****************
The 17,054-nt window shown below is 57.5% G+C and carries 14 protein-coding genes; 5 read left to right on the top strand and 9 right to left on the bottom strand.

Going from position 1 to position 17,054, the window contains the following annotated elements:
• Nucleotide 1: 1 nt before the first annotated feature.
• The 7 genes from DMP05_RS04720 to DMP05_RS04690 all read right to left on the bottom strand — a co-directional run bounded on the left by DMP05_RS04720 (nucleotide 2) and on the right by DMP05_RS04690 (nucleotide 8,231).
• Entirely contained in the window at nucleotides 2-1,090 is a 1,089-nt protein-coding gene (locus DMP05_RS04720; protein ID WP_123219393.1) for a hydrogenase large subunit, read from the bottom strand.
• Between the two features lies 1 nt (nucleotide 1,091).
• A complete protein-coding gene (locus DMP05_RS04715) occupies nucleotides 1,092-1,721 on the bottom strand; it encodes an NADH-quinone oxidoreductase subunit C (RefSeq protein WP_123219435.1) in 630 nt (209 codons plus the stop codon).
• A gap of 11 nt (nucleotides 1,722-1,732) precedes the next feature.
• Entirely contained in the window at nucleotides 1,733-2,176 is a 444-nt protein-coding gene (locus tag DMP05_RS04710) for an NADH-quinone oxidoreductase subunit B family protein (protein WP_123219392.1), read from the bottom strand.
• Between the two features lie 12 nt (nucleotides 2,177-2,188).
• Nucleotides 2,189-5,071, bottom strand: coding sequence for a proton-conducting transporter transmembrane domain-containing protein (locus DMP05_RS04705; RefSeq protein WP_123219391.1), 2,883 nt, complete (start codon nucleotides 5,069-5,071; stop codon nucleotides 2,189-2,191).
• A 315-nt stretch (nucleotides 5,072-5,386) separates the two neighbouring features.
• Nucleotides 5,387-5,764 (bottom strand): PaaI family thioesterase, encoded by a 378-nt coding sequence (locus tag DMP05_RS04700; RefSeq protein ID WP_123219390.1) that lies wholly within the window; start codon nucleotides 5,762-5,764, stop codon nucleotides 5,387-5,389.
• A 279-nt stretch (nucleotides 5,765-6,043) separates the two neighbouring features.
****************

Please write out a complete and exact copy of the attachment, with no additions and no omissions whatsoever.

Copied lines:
The 17,054-nt window shown below is 57.5% G+C and carries 14 protein-coding genes; 5 read left to right on the top strand and 9 right to left on the bottom strand.

Going from position 1 to position 17,054, the window contains the following annotated elements:
• Nucleotide 1: 1 nt before the first annotated feature.
• The 7 genes from DMP05_RS04720 to DMP05_RS04690 all read right to left on the bottom strand — a co-directional run bounded on the left by DMP05_RS04720 (nucleotide 2) and on the right by DMP05_RS04690 (nucleotide 8,231).
• Entirely contained in the window at nucleotides 2-1,090 is a 1,089-nt protein-coding gene (locus DMP05_RS04720; protein ID WP_123219393.1) for a hydrogenase large subunit, read from the bottom strand.
• Between the two features lies 1 nt (nucleotide 1,091).
• A complete protein-coding gene (locus DMP05_RS04715) occupies nucleotides 1,092-1,721 on the bottom strand; it encodes an NADH-quinone oxidoreductase subunit C (RefSeq protein WP_123219435.1) in 630 nt (209 codons plus the stop codon).
• A gap of 11 nt (nucleotides 1,722-1,732) precedes the next feature.
• Entirely contained in the window at nucleotides 1,733-2,176 is a 444-nt protein-coding gene (locus tag DMP05_RS04710) for an NADH-quinone oxidoreductase subunit B family protein (protein WP_123219392.1), read from the bottom strand.
• Between the two features lie 12 nt (nucleotides 2,177-2,188).
• Nucleotides 2,189-5,071, bottom strand: coding sequence for a proton-conducting transporter transmembrane domain-containing protein (locus DMP05_RS04705; RefSeq protein WP_123219391.1), 2,883 nt, complete (start codon nucleotides 5,069-5,071; stop codon nucleotides 2,189-2,191).
• A 315-nt stretch (nucleotides 5,072-5,386) separates the two neighbouring features.
• Nucleotides 5,387-5,764 (bottom strand): PaaI family thioesterase, encoded by a 378-nt coding sequence (locus tag DMP05_RS04700; RefSeq protein ID WP_123219390.1) that lies wholly within the window; start codon nucleotides 5,762-5,764, stop codon nucleotides 5,387-5,389.
• A 279-nt stretch (nucleotides 5,765-6,043) separates the two neighbouring features.